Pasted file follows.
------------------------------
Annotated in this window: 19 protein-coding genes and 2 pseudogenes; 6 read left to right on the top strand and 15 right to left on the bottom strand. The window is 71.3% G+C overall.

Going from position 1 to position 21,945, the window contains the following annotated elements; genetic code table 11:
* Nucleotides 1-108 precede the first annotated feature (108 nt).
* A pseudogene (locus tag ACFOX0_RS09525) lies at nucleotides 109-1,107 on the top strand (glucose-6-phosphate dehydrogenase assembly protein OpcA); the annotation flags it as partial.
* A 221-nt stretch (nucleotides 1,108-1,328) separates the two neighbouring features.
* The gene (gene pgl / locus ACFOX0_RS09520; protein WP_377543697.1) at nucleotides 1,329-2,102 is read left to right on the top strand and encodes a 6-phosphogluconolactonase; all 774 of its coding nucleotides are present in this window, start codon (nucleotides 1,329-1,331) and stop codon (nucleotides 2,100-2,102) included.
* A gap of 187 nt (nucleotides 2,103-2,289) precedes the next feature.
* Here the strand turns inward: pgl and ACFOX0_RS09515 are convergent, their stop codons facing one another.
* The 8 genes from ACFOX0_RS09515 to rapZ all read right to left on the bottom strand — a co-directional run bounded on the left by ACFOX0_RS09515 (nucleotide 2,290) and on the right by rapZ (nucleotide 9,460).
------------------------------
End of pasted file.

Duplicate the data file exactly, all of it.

Annotated in this window: 19 protein-coding genes and 2 pseudogenes; 6 read left to right on the top strand and 15 right to left on the bottom strand. The window is 71.3% G+C overall.

Going from position 1 to position 21,945, the window contains the following annotated elements; genetic code table 11:
* Nucleotides 1-108 precede the first annotated feature (108 nt).
* A pseudogene (locus tag ACFOX0_RS09525) lies at nucleotides 109-1,107 on the top strand (glucose-6-phosphate dehydrogenase assembly protein OpcA); the annotation flags it as partial.
* A 221-nt stretch (nucleotides 1,108-1,328) separates the two neighbouring features.
* The gene (gene pgl / locus ACFOX0_RS09520; protein WP_377543697.1) at nucleotides 1,329-2,102 is read left to right on the top strand and encodes a 6-phosphogluconolactonase; all 774 of its coding nucleotides are present in this window, start codon (nucleotides 1,329-1,331) and stop codon (nucleotides 2,100-2,102) included.
* A gap of 187 nt (nucleotides 2,103-2,289) precedes the next feature.
* Here the strand turns inward: pgl and ACFOX0_RS09515 are convergent, their stop codons facing one another.
* The 8 genes from ACFOX0_RS09515 to rapZ all read right to left on the bottom strand — a co-directional run bounded on the left by ACFOX0_RS09515 (nucleotide 2,290) and on the right by rapZ (nucleotide 9,460).